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Featured Insights

Over the past several decades, significant advancements have been realized in the effort to improve water quality. A portion of the credit belongs to the operational gains made at wastewater and drinking water treatment facilities. Maintenance and regulatory compliance are crucial to keeping these facilities functioning efficiently. However, timely and adequate funding are the drivers that make these improvements possible for communities.

Business Unit Leader, Lindsay Beaman hosts Civil Engineer, Kelli Scott for an in-depth discussion on funding for drinking water and wastewater project. During this podcast episode they will answer the following questions:

  1. What type of funding is available for water and wastewater projects? (0:20)
  2.  What does MCL stands for and what are project compliance needs? (1:36)
  3. How difficult is it to apply for funding? (4:32)
  4. Can cities apply for more than one type of funding at a time? (6:26)
  5. Is it better to use a bank for funding? (7:08)
  6. How long does it take to receive funding so that a project can be built? (7:48)
  7. How does income eligibility apply to a community as a whole, or can that apply to certain regions within a community? (9:50)
  8. Does applying for funding make a project more expensive as a whole? (10:57)
  9. Are there any other grants or loans out there besides SRF or CDBG ? (11:56)
Lindsay Beaman, PE

Lindsay Beaman, PE

Business Unit Leader

Water System Analysis & Planning, Design & Construction, Wastewater Treatment Design, Municipal Engineering

Kelli Scott, PE

Kelli Scott, PE

Civil Engineer

Water/Wastewater System Planning, Design & Construction, Water Treatment Design, Municipal Engineering, Transportation Design & Construction

Full Transcript

Lindsay Beaman: (0:20)

What type of funding is available for water and wastewater projects Kelli?

Kelli Scott: (0:23)

Mostly SRF loans potentially some forgivable loans through SRF block grant, which is Community Development Block Grant (CDBG). The SRF loans are pretty much available to anyone. Recently they have had lower rates than bonding. There have been some on the water side for forgivable grants. Those are not always available. They’re re-evaluated on an annual basis and they can have anything to do with backup power installing new leaders within the community, MCL violations and that sort of thing. Those are not typically based on income eligibility. Those are more of a compliance item. Block grants are normally based on income eligibility requirements and then you always have the option to do sewer revenue or water revenue bonds, where your sewer and water funds pay for the improvement. You could also use GEO bonds or General Obligation Bonds that come out of your tax revenue.

Lindsay Beaman: (1:36)

Let’s break that down a little bit more. You talked about MCL. Can you clarify what MCL stands for and what you meant by projects that have compliance needs?

Kelli Scott:(1:44)

An MCL violation would be something that is in your operations permit for your water system or your wastewater system. MCL stands for maximum contaminant limit, and on water, for example, it would be a radium or arsenic or nitrates or nitrites, something that you would do testing for. If you are looking to get a grant for an MCL violation, you must have a project planned, which means you have to have a report into the DNR, a preliminary engineering report that states what the issue is and what the proposed solution is. The reason for this is because there are a lot of communities that can have violations, but it’s kind of a first come, first serve sort of thing. So even if you have a violation and you need the help, if you’re not planning for it, there’s other people ahead of you that have planned for it. So the best way to get that, would to get a report into the DNR stating how you’re gonna fix that. Even if you don’t currently have a violation that’s a good way to go about that. What was your other question?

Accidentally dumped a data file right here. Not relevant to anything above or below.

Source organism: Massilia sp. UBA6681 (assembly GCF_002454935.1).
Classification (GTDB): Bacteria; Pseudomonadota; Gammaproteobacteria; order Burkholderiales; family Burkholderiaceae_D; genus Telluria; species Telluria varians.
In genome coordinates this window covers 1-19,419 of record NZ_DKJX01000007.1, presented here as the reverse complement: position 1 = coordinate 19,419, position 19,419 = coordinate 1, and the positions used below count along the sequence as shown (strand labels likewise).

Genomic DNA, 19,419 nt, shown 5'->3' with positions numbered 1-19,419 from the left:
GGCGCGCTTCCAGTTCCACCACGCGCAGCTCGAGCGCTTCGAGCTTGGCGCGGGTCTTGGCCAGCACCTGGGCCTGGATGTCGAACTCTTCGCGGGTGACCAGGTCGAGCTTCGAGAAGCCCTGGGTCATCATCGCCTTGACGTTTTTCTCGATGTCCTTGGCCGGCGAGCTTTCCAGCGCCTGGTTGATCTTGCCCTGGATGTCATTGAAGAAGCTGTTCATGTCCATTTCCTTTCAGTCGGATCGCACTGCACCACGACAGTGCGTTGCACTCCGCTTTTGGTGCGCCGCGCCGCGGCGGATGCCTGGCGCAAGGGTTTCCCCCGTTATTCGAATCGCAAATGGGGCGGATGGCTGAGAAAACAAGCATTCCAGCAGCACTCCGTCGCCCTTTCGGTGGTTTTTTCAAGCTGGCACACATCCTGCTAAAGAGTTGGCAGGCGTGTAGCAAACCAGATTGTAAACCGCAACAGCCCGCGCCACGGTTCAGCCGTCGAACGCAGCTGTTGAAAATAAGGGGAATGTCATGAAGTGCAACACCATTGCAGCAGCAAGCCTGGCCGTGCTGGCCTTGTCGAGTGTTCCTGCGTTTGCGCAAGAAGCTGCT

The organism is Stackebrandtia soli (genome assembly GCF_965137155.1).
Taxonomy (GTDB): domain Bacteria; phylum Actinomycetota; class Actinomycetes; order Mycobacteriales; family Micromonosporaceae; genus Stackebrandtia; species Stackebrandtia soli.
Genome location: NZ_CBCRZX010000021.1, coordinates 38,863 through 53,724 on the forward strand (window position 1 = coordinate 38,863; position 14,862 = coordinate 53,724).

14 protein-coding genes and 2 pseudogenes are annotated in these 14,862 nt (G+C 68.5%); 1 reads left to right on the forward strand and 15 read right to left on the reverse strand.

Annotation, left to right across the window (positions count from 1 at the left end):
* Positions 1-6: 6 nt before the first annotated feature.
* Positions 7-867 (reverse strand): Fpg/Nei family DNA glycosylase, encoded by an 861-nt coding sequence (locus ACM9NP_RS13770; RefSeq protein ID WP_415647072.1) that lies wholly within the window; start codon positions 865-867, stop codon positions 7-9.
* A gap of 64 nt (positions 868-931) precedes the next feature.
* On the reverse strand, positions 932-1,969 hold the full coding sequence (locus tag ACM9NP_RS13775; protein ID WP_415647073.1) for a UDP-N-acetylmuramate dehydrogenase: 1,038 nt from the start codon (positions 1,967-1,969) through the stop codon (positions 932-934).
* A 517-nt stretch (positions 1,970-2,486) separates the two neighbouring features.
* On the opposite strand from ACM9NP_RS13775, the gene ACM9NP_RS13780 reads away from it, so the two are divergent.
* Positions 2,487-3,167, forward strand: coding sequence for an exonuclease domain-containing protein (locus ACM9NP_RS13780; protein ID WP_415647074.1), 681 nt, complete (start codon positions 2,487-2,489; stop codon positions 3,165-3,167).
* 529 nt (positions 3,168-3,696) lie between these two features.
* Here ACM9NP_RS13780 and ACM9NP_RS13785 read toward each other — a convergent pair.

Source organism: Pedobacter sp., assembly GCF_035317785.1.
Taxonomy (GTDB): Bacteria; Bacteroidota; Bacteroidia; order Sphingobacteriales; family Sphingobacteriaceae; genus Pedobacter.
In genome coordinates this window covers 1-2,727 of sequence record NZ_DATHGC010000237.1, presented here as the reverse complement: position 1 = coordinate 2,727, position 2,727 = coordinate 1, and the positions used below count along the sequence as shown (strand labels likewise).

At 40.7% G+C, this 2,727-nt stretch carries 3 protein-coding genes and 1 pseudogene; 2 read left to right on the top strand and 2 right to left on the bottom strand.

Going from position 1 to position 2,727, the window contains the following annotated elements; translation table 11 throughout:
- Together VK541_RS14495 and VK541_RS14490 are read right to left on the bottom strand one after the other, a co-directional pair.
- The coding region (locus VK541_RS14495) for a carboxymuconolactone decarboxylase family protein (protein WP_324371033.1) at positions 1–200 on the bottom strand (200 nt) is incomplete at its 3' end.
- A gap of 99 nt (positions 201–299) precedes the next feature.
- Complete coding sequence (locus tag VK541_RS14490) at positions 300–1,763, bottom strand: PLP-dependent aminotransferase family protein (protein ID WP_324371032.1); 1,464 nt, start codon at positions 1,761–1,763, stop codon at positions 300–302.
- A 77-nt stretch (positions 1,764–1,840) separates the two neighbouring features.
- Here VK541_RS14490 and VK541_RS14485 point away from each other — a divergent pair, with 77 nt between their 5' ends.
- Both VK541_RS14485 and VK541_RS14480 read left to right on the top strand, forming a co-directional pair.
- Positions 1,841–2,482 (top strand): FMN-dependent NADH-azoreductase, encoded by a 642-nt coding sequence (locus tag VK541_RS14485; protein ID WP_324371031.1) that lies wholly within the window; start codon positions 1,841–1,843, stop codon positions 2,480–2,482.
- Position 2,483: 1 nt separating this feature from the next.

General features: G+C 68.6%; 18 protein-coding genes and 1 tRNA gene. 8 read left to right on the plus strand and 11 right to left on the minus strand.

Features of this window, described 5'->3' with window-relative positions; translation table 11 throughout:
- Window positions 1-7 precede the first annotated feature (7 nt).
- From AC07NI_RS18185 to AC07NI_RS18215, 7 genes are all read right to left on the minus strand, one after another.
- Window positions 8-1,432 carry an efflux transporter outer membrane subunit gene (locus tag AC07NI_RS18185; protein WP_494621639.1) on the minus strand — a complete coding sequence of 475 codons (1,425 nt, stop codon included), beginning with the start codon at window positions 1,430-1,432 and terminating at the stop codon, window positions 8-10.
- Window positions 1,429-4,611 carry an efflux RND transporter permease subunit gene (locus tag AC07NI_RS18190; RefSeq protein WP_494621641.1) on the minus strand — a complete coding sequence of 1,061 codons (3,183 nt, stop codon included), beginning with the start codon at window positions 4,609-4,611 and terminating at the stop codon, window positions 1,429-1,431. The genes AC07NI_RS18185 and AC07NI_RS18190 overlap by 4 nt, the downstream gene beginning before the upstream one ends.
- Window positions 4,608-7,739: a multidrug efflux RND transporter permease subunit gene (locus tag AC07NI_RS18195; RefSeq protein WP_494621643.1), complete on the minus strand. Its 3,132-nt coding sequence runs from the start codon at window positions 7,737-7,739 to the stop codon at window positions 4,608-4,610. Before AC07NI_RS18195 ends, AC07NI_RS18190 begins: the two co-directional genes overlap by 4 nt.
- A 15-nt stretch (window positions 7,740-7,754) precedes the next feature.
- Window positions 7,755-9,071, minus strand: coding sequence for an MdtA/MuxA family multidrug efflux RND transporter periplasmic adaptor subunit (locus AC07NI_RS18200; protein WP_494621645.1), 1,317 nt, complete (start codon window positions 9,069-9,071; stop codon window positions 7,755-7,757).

Lindsay Beaman: (2:57)

I mean, basically what you’re saying is, if you’re finding out from the DNR or other regulatory authorities that you’ve got something wrong with a water, drinking water, or wastewater system, you’re not meeting your limits by our permits. There could be funding available to you, but they would be anticipating that you do some sort of a study first to show what your interest is in fixing it, not just asking for a handout. Is that what you’re saying?

Kelli Scott: (3:22)

Correct and also if you have some idea that you may have a violation in the future, you don’t have to have a violation in order to put the report into the DNR. If you think you’re going to have an issue in the future, like we have one community that has had some issues with their equipment and having to do repairs and repairs are getting very, very expensive to the point where it would cost them less to replace the equipment, but they don’t have the money on hand to replace the equipment and they’re still meeting limits. But if that piece of equipment continues to fail, then they will likely have violations. So we are recommending to them to go ahead and get a report in so that they’re on record with dealing with the issue, and if they do get violations, then they would be eligible for the SRF grants if they become available, and those are again, evaluated on an annual basis on what those will cover, what the percentages of those would cover and the amount of money available to do that.